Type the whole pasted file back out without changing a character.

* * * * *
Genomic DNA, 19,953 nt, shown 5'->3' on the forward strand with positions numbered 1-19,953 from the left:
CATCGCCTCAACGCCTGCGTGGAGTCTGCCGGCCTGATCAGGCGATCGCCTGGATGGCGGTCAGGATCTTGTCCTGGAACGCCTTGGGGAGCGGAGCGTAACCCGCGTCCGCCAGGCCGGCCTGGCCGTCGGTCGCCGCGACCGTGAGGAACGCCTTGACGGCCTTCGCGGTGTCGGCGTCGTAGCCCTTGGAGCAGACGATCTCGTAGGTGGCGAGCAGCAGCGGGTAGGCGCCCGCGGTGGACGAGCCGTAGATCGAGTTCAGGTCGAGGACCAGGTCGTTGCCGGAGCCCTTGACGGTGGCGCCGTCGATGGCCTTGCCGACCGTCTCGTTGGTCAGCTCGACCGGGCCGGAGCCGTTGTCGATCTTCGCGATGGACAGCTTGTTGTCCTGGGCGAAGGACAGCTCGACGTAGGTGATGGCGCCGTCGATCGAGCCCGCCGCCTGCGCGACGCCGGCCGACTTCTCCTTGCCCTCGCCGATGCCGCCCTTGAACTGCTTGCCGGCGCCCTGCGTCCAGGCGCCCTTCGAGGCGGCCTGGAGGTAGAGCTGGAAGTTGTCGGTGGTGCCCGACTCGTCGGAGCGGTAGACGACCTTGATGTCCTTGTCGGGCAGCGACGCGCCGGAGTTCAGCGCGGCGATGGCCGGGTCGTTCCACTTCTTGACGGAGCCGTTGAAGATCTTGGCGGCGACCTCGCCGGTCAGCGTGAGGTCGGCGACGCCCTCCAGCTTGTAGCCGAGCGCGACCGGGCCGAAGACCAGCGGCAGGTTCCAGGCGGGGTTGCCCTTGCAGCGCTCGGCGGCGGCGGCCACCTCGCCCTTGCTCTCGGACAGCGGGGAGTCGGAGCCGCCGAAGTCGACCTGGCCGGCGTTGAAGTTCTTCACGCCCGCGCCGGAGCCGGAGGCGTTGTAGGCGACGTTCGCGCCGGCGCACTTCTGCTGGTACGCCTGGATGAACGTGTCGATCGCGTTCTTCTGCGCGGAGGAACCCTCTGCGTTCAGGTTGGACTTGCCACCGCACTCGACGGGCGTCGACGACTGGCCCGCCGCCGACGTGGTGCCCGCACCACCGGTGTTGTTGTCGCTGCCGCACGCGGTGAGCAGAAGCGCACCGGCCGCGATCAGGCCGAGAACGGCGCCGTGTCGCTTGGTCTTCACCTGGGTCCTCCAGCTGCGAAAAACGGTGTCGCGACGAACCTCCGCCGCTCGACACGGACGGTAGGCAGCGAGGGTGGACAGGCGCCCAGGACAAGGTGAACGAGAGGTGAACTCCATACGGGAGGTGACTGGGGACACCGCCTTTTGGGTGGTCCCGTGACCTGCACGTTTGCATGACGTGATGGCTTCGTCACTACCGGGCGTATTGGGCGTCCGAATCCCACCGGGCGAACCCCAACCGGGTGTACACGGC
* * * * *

Genomic DNA, 19,953 nt, shown 5'->3' on the forward strand with positions numbered 1-19,953 from the left:
CATCGCCTCAACGCCTGCGTGGAGTCTGCCGGCCTGATCAGGCGATCGCCTGGATGGCGGTCAGGATCTTGTCCTGGAACGCCTTGGGGAGCGGAGCGTAACCCGCGTCCGCCAGGCCGGCCTGGCCGTCGGTCGCCGCGACCGTGAGGAACGCCTTGACGGCCTTCGCGGTGTCGGCGTCGTAGCCCTTGGAGCAGACGATCTCGTAGGTGGCGAGCAGCAGCGGGTAGGCGCCCGCGGTGGACGAGCCGTAGATCGAGTTCAGGTCGAGGACCAGGTCGTTGCCGGAGCCCTTGACGGTGGCGCCGTCGATGGCCTTGCCGACCGTCTCGTTGGTCAGCTCGACCGGGCCGGAGCCGTTGTCGATCTTCGCGATGGACAGCTTGTTGTCCTGGGCGAAGGACAGCTCGACGTAGGTGATGGCGCCGTCGATCGAGCCCGCCGCCTGCGCGACGCCGGCCGACTTCTCCTTGCCCTCGCCGATGCCGCCCTTGAACTGCTTGCCGGCGCCCTGCGTCCAGGCGCCCTTCGAGGCGGCCTGGAGGTAGAGCTGGAAGTTGTCGGTGGTGCCCGACTCGTCGGAGCGGTAGACGACCTTGATGTCCTTGTCGGGCAGCGACGCGCCGGAGTTCAGCGCGGCGATGGCCGGGTCGTTCCACTTCTTGACGGAGCCGTTGAAGATCTTGGCGGCGACCTCGCCGGTCAGCGTGAGGTCGGCGACGCCCTCCAGCTTGTAGCCGAGCGCGACCGGGCCGAAGACCAGCGGCAGGTTCCAGGCGGGGTTGCCCTTGCAGCGCTCGGCGGCGGCGGCCACCTCGCCCTTGCTCTCGGACAGCGGGGAGTCGGAGCCGCCGAAGTCGACCTGGCCGGCGTTGAAGTTCTTCACGCCCGCGCCGGAGCCGGAGGCGTTGTAGGCGACGTTCGCGCCGGCGCACTTCTGCTGGTACGCCTGGATGAACGTGTCGATCGCGTTCTTCTGCGCGGAGGAACCCTCTGCGTTCAGGTTGGACTTGCCACCGCACTCGACGGGCGTCGACGACTGGCCCGCCGCCGACGTGGTGCCCGCACCACCGGTGTTGTTGTCGCTGCCGCACGCGGTGAGCAGAAGCGCACCGGCCGCGATCAGGCCGAGAACGGCGCCGTGTCGCTTGGTCTTCACCTGGGTCCTCCAGCTGCGAAAAACGGTGTCGCGACGAACCTCCGCCGCTCGACACGGACGGTAGGCAGCGAGGGTGGACAGGCGCCCAGGACAAGGTGAACGAGAGGTGAACTCCATACGGGAGGTGACTGGGGACACCGCCTTTTGGGTGGTCCCGTGACCTGCACGTTTGCATGACGTGATGGCTTCGTCACTACCGGGCGTATTGGGCGTCCGAATCCCACCGGGCGAACCCCAACCGGGTGTACACGGC